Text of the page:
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Blind spots in visions of a “blue economy” could undermine the ocean's contribution to eliminating hunger and malnutrition

Journal Article


Abstract


  • Increasing the production of food from the ocean is seen as a pathway toward more sustainable and healthier human diets. Yet this potential is being overshadowed by competing uses of ocean resources in an accelerating “blue economy.” The current emphasis on production growth, rather than equitable distribution of benefits, has created three unexamined or flawed assumptions that growth in the blue economy will lead to growth in “blue food” production, increased production will inevitably lead to improved food and nutrition security, and mariculture production will replace marine capture fisheries. In this perspective, we argue that if research and policies are pursued without addressing these “blind spots,” blue food contributions to reducing hunger and malnutrition, and to meeting the Sustainable Development Goals, will be limited. Taking a broader food-system approach beyond production to also considering food access, affordability, and consumption will refocus the blue food agenda on making production and consumption more equitable and sustainable while increasing access for those who need it most.

Publication Date


  • 2021

Citation


  • Farmery, A. K., Allison, E. H., Andrew, N. L., Troell, M., Voyer, M., Campbell, B., . . . Steenbergen, D. (2021). Blind spots in visions of a “blue economy” could undermine the ocean's contribution to eliminating hunger and malnutrition. One Earth, 4(1), 28-38. doi:10.1016/j.oneear.2020.12.002

Scopus Eid


  • 2-s2.0-85099820428

Start Page


  • 28

End Page


  • 38

Volume


  • 4

Issue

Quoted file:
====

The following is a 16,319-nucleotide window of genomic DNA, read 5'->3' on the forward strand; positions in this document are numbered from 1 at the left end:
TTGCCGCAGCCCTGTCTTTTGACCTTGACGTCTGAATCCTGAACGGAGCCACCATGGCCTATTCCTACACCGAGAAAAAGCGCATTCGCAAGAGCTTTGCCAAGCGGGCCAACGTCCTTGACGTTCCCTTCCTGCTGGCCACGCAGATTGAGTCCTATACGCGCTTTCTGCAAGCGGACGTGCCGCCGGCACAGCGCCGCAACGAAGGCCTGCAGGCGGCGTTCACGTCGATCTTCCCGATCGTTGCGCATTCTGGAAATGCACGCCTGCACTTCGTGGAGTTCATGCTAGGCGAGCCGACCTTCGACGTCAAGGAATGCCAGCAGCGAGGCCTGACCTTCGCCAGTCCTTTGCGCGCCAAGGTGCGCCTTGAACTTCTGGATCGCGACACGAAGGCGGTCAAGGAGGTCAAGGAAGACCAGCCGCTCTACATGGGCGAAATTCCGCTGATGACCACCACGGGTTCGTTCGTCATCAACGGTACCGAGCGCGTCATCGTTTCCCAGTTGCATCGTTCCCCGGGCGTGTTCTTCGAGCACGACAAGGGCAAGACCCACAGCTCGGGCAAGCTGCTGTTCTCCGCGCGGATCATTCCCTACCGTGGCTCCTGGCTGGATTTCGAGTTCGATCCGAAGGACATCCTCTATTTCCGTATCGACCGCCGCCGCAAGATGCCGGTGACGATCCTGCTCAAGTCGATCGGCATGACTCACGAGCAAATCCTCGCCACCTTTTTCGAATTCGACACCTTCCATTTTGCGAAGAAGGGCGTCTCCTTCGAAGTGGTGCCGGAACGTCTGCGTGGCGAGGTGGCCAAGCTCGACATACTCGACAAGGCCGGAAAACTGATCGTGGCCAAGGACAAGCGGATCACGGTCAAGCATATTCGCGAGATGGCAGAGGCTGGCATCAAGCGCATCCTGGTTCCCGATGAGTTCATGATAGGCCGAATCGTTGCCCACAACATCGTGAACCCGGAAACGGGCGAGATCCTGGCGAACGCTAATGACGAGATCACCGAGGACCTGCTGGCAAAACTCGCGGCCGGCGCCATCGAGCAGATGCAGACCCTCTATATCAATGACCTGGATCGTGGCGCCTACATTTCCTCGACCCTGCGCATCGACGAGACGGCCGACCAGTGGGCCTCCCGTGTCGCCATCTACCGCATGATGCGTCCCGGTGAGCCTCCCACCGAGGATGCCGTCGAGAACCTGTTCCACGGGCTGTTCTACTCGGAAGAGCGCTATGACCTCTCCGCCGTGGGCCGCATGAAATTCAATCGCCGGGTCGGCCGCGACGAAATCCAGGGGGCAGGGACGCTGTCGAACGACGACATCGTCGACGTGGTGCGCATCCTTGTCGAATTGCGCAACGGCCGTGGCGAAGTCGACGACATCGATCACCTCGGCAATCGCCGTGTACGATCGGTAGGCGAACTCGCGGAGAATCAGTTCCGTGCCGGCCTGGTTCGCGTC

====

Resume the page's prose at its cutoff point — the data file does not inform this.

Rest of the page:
• 1

Abstract


  • Increasing the production of food from the ocean is seen as a pathway toward more sustainable and healthier human diets. Yet this potential is being overshadowed by competing uses of ocean resources in an accelerating “blue economy.” The current emphasis on production growth, rather than equitable distribution of benefits, has created three unexamined or flawed assumptions that growth in the blue economy will lead to growth in “blue food” production, increased production will inevitably lead to improved food and nutrition security, and mariculture production will replace marine capture fisheries. In this perspective, we argue that if research and policies are pursued without addressing these “blind spots,” blue food contributions to reducing hunger and malnutrition, and to meeting the Sustainable Development Goals, will be limited. Taking a broader food-system approach beyond production to also considering food access, affordability, and consumption will refocus the blue food agenda on making production and consumption more equitable and sustainable while increasing access for those who need it most.

Publication Date


  • 2021

Citation


  • Farmery, A. K., Allison, E. H., Andrew, N. L., Troell, M., Voyer, M., Campbell, B., . . . Steenbergen, D. (2021). Blind spots in visions of a “blue economy” could undermine the ocean's contribution to eliminating hunger and malnutrition. One Earth, 4(1), 28-38. doi:10.1016/j.oneear.2020.12.002

Scopus Eid


  • 2-s2.0-85099820428

Start Page


  • 28

End Page


  • 38

Volume


  • 4

Issue


  • 1